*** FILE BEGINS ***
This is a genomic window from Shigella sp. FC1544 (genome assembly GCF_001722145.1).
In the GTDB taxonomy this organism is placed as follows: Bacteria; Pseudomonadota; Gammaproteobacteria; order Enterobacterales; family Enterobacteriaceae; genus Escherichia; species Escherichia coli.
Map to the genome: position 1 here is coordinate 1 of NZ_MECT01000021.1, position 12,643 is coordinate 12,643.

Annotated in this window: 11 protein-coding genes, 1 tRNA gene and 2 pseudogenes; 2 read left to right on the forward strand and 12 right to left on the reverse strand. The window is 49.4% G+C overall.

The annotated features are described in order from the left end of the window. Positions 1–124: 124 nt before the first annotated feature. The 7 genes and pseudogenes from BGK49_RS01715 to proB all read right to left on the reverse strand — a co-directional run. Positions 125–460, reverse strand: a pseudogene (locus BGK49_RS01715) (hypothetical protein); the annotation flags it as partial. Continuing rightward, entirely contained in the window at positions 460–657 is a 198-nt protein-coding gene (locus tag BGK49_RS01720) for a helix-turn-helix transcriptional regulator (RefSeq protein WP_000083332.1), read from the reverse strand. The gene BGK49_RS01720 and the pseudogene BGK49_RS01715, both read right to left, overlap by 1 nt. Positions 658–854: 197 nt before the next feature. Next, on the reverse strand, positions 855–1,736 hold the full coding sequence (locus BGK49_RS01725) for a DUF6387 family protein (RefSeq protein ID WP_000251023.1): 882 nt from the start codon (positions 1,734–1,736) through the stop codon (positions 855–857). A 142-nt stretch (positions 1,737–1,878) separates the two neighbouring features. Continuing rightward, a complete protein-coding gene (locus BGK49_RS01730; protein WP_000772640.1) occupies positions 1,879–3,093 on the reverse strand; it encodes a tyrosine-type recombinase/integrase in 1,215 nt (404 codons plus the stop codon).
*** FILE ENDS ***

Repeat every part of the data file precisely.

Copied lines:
This is a genomic window from Shigella sp. FC1544 (genome assembly GCF_001722145.1).
In the GTDB taxonomy this organism is placed as follows: Bacteria; Pseudomonadota; Gammaproteobacteria; order Enterobacterales; family Enterobacteriaceae; genus Escherichia; species Escherichia coli.
Map to the genome: position 1 here is coordinate 1 of NZ_MECT01000021.1, position 12,643 is coordinate 12,643.

Annotated in this window: 11 protein-coding genes, 1 tRNA gene and 2 pseudogenes; 2 read left to right on the forward strand and 12 right to left on the reverse strand. The window is 49.4% G+C overall.

The annotated features are described in order from the left end of the window. Positions 1–124: 124 nt before the first annotated feature. The 7 genes and pseudogenes from BGK49_RS01715 to proB all read right to left on the reverse strand — a co-directional run. Positions 125–460, reverse strand: a pseudogene (locus BGK49_RS01715) (hypothetical protein); the annotation flags it as partial. Continuing rightward, entirely contained in the window at positions 460–657 is a 198-nt protein-coding gene (locus tag BGK49_RS01720) for a helix-turn-helix transcriptional regulator (RefSeq protein WP_000083332.1), read from the reverse strand. The gene BGK49_RS01720 and the pseudogene BGK49_RS01715, both read right to left, overlap by 1 nt. Positions 658–854: 197 nt before the next feature. Next, on the reverse strand, positions 855–1,736 hold the full coding sequence (locus BGK49_RS01725) for a DUF6387 family protein (RefSeq protein ID WP_000251023.1): 882 nt from the start codon (positions 1,734–1,736) through the stop codon (positions 855–857). A 142-nt stretch (positions 1,737–1,878) separates the two neighbouring features. Continuing rightward, a complete protein-coding gene (locus BGK49_RS01730; protein WP_000772640.1) occupies positions 1,879–3,093 on the reverse strand; it encodes a tyrosine-type recombinase/integrase in 1,215 nt (404 codons plus the stop codon).